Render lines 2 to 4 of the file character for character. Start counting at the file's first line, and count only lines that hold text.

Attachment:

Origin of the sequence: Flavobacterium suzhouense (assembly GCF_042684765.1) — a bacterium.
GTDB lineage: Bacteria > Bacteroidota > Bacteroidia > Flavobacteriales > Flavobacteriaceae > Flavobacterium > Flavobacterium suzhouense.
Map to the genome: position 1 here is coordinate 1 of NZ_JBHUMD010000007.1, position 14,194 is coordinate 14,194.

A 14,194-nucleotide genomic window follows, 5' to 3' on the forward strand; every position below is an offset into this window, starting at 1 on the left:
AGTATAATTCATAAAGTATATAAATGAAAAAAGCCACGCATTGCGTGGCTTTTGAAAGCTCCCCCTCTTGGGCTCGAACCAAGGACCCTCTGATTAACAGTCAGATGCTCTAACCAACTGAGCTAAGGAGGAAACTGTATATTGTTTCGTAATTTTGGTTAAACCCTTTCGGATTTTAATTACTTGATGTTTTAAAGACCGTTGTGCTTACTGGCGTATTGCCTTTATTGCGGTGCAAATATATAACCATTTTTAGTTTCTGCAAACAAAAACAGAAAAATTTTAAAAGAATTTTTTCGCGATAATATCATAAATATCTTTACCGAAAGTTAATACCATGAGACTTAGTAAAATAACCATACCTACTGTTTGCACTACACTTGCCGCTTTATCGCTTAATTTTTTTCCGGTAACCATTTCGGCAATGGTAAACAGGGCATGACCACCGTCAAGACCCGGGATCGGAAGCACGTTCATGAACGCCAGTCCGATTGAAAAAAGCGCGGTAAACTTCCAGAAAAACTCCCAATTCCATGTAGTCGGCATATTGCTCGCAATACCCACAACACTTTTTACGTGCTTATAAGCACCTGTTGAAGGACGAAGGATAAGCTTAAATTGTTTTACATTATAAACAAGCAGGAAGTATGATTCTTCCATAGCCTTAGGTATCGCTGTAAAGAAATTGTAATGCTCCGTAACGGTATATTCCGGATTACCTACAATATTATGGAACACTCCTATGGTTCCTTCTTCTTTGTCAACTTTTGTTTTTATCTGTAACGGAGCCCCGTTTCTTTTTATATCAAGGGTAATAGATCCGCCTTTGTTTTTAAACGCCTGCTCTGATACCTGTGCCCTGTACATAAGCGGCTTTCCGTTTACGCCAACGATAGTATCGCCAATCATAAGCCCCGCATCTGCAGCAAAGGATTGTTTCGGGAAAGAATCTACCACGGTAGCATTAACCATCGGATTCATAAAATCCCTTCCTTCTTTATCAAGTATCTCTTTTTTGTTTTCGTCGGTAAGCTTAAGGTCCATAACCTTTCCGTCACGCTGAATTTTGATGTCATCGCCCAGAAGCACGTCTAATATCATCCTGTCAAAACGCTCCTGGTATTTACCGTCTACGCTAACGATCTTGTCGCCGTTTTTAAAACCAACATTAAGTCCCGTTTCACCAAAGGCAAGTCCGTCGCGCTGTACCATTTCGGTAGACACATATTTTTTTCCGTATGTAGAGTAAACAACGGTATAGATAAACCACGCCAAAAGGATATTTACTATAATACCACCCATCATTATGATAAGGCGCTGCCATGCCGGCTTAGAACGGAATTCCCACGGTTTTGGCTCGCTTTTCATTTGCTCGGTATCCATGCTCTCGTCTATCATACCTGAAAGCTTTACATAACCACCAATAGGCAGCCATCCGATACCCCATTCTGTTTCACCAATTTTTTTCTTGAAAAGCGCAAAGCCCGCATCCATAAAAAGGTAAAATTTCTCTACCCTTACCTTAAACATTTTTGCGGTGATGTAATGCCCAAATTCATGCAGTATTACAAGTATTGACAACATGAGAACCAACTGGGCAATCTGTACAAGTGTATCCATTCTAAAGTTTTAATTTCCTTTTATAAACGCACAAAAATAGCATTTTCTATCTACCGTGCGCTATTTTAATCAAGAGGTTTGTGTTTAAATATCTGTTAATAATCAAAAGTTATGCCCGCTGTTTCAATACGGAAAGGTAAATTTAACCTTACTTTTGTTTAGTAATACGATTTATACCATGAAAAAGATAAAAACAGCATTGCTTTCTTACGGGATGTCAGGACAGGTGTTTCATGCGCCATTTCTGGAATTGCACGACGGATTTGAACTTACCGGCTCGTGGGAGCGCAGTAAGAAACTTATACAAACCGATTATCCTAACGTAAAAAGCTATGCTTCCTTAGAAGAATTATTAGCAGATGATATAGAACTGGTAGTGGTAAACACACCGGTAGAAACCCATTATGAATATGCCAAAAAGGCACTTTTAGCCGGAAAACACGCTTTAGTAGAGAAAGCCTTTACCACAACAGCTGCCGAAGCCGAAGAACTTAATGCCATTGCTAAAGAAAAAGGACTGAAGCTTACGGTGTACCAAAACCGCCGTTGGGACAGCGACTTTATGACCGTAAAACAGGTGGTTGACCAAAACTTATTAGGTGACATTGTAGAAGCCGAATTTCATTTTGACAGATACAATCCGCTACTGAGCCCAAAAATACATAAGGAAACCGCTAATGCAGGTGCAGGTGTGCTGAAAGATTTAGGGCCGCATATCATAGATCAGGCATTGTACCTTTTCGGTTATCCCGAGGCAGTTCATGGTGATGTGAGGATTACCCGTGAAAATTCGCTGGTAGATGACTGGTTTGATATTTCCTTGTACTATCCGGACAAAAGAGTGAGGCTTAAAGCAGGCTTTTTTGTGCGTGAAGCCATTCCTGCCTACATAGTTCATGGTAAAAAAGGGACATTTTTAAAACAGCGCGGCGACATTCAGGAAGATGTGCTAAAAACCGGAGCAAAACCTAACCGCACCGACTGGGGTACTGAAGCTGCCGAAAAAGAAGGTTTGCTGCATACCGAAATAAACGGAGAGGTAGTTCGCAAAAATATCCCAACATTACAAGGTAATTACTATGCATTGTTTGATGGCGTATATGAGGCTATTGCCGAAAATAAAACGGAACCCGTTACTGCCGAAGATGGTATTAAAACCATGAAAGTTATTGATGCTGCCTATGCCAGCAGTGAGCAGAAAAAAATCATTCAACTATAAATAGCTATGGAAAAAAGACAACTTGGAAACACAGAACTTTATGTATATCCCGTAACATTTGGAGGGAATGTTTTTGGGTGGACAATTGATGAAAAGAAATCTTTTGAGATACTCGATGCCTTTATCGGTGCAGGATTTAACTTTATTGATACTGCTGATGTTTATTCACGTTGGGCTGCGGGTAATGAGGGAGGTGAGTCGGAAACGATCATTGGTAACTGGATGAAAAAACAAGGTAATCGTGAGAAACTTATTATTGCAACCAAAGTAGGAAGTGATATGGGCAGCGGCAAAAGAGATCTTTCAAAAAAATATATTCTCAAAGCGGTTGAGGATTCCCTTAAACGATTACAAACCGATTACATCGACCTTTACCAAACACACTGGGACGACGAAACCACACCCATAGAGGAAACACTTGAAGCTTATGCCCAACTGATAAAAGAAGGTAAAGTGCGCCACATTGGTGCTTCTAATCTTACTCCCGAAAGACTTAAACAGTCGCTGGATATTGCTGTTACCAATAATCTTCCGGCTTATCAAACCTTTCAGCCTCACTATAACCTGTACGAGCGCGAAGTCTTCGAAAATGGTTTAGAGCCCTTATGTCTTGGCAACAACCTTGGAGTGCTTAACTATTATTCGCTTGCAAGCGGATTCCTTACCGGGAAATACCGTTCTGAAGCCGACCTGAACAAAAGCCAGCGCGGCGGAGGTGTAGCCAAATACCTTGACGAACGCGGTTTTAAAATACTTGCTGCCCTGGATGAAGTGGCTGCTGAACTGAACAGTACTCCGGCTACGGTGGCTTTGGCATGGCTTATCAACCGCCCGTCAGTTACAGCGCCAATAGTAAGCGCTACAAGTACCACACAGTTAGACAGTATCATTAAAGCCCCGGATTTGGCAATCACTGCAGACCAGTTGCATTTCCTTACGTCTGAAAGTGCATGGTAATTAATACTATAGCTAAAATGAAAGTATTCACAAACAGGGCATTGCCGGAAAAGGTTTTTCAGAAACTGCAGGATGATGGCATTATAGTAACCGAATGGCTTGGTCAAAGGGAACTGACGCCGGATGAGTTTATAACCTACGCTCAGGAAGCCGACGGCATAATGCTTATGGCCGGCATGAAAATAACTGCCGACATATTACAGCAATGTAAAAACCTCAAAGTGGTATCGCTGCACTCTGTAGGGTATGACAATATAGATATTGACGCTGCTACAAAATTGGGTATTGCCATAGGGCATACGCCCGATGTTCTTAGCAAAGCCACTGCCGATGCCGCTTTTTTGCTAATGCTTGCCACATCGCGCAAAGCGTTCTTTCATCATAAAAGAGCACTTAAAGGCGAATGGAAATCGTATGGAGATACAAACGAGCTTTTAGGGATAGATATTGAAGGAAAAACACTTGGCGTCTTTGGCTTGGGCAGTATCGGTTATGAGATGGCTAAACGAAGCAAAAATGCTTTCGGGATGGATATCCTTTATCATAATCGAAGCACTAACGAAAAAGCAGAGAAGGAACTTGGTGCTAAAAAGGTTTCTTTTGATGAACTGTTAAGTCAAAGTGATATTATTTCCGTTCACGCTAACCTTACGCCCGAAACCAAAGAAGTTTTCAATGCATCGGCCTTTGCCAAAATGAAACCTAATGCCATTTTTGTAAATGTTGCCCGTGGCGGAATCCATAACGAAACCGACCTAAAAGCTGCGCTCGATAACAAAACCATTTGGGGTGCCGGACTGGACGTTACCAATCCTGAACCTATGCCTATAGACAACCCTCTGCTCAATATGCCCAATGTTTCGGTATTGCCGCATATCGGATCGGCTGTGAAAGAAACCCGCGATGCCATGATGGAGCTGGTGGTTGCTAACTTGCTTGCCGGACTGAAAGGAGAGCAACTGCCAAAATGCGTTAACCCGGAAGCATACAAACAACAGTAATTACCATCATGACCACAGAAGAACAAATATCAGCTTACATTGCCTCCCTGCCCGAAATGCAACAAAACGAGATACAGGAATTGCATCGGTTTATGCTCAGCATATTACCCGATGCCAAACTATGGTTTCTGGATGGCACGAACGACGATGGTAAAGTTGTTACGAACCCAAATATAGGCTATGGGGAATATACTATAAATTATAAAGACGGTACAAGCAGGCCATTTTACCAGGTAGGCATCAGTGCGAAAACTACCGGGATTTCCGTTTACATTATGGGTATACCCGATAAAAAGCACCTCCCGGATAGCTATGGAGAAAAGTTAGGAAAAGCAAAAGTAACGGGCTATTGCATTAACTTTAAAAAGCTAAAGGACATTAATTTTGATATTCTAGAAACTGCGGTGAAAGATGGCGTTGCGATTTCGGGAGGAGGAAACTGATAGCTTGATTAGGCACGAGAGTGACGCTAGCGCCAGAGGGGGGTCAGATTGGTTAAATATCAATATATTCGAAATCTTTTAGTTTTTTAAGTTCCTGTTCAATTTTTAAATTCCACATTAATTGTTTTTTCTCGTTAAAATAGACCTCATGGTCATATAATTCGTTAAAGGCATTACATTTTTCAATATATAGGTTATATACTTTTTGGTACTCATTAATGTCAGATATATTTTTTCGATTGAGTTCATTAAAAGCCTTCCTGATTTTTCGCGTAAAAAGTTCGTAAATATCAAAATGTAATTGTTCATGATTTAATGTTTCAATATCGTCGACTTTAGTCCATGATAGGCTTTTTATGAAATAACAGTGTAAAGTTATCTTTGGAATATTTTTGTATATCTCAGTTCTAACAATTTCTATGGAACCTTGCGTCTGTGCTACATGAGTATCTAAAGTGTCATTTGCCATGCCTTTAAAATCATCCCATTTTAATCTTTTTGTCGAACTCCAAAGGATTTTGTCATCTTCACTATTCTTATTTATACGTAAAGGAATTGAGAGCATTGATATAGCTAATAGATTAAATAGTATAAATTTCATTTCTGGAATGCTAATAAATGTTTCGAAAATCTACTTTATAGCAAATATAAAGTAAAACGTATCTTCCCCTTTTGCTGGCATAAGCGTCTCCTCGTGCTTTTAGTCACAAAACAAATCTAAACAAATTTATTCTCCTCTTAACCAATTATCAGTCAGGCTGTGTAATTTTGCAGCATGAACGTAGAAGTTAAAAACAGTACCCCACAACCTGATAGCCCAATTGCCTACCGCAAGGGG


GTDB lineage: Bacteria > Bacteroidota > Bacteroidia > Flavobacteriales > Flavobacteriaceae > Flavobacterium > Flavobacterium suzhouense.
Map to the genome: position 1 here is coordinate 1 of NZ_JBHUMD010000007.1, position 14,194 is coordinate 14,194.

A 14,194-nucleotide genomic window follows, 5' to 3' on the forward strand; every position below is an offset into this window, starting at 1 on the left: